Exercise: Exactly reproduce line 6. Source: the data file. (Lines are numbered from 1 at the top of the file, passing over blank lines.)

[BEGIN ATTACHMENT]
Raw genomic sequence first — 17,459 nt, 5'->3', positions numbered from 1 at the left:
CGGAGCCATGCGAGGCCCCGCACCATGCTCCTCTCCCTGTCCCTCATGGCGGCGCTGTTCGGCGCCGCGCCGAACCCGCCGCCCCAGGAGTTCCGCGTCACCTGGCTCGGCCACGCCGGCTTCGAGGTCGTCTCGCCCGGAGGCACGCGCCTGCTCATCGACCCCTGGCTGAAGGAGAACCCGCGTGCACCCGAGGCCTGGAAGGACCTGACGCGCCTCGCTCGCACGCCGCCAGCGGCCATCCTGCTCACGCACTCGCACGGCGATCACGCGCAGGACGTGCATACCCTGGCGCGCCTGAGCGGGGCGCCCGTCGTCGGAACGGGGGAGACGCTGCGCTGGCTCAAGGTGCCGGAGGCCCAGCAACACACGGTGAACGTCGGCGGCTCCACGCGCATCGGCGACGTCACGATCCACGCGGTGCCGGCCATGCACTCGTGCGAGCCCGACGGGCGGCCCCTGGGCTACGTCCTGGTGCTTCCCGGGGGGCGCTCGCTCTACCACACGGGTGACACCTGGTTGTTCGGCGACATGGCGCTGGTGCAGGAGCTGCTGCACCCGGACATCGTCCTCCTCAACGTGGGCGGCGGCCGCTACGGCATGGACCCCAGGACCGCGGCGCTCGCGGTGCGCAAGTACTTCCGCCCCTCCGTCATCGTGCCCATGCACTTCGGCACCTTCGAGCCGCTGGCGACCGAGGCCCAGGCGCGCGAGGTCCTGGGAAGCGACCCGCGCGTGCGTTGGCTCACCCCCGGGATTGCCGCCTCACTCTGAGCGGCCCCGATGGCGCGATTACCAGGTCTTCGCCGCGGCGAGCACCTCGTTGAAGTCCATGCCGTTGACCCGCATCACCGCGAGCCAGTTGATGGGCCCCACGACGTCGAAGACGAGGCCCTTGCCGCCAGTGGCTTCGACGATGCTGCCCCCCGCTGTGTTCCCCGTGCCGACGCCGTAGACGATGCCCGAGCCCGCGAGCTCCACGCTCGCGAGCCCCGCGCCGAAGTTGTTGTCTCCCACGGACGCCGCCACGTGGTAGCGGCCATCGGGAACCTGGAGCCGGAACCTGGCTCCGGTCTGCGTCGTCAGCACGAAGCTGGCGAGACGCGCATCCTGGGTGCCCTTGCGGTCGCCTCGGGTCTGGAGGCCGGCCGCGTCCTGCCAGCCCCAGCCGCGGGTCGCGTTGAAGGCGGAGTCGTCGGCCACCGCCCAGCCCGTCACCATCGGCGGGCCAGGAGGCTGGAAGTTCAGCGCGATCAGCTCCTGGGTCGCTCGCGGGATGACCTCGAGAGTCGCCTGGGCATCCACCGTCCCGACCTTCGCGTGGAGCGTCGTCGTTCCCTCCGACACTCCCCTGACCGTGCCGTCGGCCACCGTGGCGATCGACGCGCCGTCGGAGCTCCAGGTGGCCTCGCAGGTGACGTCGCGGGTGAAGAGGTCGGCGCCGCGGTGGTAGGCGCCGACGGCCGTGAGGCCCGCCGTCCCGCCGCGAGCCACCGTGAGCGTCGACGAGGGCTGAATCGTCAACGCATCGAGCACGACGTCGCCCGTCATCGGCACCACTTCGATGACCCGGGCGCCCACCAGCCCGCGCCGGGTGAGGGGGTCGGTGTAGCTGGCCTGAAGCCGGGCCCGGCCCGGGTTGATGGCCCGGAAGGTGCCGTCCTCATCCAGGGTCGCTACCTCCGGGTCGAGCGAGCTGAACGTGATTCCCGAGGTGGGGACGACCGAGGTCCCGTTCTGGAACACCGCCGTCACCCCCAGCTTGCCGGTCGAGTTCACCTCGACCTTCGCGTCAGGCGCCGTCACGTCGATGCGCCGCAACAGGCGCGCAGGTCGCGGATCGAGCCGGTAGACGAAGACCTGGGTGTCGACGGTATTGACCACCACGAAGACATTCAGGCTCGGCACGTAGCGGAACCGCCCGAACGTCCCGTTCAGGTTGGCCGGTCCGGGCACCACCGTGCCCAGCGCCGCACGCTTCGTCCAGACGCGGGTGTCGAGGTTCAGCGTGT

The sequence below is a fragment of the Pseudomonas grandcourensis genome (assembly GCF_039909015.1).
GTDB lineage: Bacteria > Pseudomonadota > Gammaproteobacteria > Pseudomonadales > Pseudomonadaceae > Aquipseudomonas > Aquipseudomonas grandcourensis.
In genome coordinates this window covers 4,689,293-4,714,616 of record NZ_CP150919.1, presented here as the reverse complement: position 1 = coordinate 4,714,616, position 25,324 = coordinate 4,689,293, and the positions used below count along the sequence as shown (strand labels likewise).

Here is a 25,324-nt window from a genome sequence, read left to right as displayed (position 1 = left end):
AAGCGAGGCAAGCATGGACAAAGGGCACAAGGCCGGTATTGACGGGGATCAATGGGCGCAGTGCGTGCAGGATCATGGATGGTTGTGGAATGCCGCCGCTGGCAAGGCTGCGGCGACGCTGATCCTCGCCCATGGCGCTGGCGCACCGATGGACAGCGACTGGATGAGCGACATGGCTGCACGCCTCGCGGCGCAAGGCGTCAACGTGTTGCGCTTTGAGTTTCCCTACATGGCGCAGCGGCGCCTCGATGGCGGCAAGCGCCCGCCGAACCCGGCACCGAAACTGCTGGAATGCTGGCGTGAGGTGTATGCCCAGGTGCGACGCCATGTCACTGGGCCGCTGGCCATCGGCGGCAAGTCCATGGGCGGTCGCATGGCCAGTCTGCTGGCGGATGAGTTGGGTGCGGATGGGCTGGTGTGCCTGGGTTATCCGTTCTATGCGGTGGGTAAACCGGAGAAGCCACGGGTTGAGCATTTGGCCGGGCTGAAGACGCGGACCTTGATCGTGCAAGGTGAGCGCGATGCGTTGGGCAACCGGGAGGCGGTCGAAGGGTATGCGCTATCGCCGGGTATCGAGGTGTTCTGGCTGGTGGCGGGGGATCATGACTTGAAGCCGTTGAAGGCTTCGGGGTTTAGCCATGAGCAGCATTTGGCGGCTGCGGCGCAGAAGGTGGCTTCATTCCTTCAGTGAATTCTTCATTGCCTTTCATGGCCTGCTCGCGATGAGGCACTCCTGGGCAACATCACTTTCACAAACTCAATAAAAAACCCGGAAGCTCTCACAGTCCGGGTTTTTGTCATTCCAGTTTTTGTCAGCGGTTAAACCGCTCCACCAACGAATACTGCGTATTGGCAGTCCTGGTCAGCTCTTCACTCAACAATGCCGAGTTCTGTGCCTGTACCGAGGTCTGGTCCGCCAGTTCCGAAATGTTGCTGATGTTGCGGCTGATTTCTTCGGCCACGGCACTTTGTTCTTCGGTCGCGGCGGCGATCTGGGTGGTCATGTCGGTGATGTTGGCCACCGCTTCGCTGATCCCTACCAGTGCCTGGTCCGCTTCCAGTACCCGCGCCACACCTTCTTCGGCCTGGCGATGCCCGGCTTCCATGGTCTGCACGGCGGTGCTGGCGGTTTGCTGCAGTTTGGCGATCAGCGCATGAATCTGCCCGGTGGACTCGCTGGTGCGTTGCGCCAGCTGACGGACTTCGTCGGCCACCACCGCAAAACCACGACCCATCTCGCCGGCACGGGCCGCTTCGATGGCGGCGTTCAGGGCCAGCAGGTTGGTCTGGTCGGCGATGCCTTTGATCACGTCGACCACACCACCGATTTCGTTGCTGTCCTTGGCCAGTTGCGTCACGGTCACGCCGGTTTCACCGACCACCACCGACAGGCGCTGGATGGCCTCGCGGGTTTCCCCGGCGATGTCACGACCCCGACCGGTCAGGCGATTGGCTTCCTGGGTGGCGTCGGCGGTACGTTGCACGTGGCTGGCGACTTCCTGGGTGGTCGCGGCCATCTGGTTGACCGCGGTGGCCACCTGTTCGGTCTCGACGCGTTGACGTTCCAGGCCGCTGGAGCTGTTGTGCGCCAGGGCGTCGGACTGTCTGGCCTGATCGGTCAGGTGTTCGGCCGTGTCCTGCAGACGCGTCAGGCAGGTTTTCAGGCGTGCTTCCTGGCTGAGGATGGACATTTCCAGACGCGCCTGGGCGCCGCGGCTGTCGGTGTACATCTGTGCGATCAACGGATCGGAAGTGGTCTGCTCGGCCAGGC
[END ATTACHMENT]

Here is a 25,324-nt window from a genome sequence, read left to right as displayed (position 1 = left end):